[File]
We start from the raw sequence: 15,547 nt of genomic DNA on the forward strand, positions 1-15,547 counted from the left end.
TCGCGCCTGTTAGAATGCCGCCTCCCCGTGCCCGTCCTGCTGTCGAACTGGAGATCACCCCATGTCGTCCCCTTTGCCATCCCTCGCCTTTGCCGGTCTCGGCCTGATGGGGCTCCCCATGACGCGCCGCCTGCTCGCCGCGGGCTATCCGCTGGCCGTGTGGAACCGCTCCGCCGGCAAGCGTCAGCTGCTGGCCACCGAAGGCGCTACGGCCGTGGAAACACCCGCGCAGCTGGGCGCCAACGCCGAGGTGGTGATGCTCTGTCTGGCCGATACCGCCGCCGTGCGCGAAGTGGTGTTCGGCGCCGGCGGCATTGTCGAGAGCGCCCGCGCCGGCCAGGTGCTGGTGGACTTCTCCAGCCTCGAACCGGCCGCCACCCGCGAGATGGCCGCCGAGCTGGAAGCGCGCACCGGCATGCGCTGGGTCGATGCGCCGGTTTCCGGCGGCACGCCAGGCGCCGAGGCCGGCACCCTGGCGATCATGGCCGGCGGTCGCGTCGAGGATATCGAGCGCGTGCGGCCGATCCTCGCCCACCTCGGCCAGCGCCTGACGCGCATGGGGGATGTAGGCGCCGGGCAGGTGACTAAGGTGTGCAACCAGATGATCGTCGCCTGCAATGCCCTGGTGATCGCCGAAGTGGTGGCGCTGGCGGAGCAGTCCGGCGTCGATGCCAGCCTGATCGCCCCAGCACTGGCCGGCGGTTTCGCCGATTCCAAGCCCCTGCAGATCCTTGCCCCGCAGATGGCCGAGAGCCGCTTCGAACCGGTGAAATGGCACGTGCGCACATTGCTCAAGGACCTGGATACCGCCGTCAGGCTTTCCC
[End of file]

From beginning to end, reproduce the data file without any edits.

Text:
We start from the raw sequence: 15,547 nt of genomic DNA on the forward strand, positions 1-15,547 counted from the left end.
TCGCGCCTGTTAGAATGCCGCCTCCCCGTGCCCGTCCTGCTGTCGAACTGGAGATCACCCCATGTCGTCCCCTTTGCCATCCCTCGCCTTTGCCGGTCTCGGCCTGATGGGGCTCCCCATGACGCGCCGCCTGCTCGCCGCGGGCTATCCGCTGGCCGTGTGGAACCGCTCCGCCGGCAAGCGTCAGCTGCTGGCCACCGAAGGCGCTACGGCCGTGGAAACACCCGCGCAGCTGGGCGCCAACGCCGAGGTGGTGATGCTCTGTCTGGCCGATACCGCCGCCGTGCGCGAAGTGGTGTTCGGCGCCGGCGGCATTGTCGAGAGCGCCCGCGCCGGCCAGGTGCTGGTGGACTTCTCCAGCCTCGAACCGGCCGCCACCCGCGAGATGGCCGCCGAGCTGGAAGCGCGCACCGGCATGCGCTGGGTCGATGCGCCGGTTTCCGGCGGCACGCCAGGCGCCGAGGCCGGCACCCTGGCGATCATGGCCGGCGGTCGCGTCGAGGATATCGAGCGCGTGCGGCCGATCCTCGCCCACCTCGGCCAGCGCCTGACGCGCATGGGGGATGTAGGCGCCGGGCAGGTGACTAAGGTGTGCAACCAGATGATCGTCGCCTGCAATGCCCTGGTGATCGCCGAAGTGGTGGCGCTGGCGGAGCAGTCCGGCGTCGATGCCAGCCTGATCGCCCCAGCACTGGCCGGCGGTTTCGCCGATTCCAAGCCCCTGCAGATCCTTGCCCCGCAGATGGCCGAGAGCCGCTTCGAACCGGTGAAATGGCACGTGCGCACATTGCTCAAGGACCTGGATACCGCCGTCAGGCTTTCCC